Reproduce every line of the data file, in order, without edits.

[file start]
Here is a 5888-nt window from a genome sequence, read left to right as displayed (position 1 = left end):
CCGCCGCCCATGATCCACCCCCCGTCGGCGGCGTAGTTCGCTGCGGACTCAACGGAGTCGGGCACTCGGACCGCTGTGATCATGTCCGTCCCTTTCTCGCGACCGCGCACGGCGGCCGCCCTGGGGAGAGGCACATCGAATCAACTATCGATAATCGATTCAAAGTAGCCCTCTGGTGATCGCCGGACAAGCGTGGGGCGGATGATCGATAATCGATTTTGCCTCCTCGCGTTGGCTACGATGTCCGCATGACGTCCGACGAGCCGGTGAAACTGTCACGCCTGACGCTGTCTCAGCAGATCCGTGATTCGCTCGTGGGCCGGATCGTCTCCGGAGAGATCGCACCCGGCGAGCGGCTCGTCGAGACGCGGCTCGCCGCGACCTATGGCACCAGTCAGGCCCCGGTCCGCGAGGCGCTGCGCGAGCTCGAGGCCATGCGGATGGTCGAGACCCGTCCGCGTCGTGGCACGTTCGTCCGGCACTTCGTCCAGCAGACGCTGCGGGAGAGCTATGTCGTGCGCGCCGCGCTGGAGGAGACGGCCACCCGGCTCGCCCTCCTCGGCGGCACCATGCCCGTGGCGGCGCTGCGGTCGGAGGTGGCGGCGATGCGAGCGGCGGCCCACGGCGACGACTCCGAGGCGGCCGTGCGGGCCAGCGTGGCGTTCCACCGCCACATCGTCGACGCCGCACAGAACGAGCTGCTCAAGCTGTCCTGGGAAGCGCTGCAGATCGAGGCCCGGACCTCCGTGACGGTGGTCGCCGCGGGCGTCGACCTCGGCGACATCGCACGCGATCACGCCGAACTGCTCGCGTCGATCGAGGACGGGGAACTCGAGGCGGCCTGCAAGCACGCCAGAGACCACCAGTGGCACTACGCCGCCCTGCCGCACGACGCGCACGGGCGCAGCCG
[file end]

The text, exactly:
Here is a 5888-nt window from a genome sequence, read left to right as displayed (position 1 = left end):
CCGCCGCCCATGATCCACCCCCCGTCGGCGGCGTAGTTCGCTGCGGACTCAACGGAGTCGGGCACTCGGACCGCTGTGATCATGTCCGTCCCTTTCTCGCGACCGCGCACGGCGGCCGCCCTGGGGAGAGGCACATCGAATCAACTATCGATAATCGATTCAAAGTAGCCCTCTGGTGATCGCCGGACAAGCGTGGGGCGGATGATCGATAATCGATTTTGCCTCCTCGCGTTGGCTACGATGTCCGCATGACGTCCGACGAGCCGGTGAAACTGTCACGCCTGACGCTGTCTCAGCAGATCCGTGATTCGCTCGTGGGCCGGATCGTCTCCGGAGAGATCGCACCCGGCGAGCGGCTCGTCGAGACGCGGCTCGCCGCGACCTATGGCACCAGTCAGGCCCCGGTCCGCGAGGCGCTGCGCGAGCTCGAGGCCATGCGGATGGTCGAGACCCGTCCGCGTCGTGGCACGTTCGTCCGGCACTTCGTCCAGCAGACGCTGCGGGAGAGCTATGTCGTGCGCGCCGCGCTGGAGGAGACGGCCACCCGGCTCGCCCTCCTCGGCGGCACCATGCCCGTGGCGGCGCTGCGGTCGGAGGTGGCGGCGATGCGAGCGGCGGCCCACGGCGACGACTCCGAGGCGGCCGTGCGGGCCAGCGTGGCGTTCCACCGCCACATCGTCGACGCCGCACAGAACGAGCTGCTCAAGCTGTCCTGGGAAGCGCTGCAGATCGAGGCCCGGACCTCCGTGACGGTGGTCGCCGCGGGCGTCGACCTCGGCGACATCGCACGCGATCACGCCGAACTGCTCGCGTCGATCGAGGACGGGGAACTCGAGGCGGCCTGCAAGCACGCCAGAGACCACCAGTGGCACTACGCCGCCCTGCCGCACGACGCGCACGGGCGCAGCCG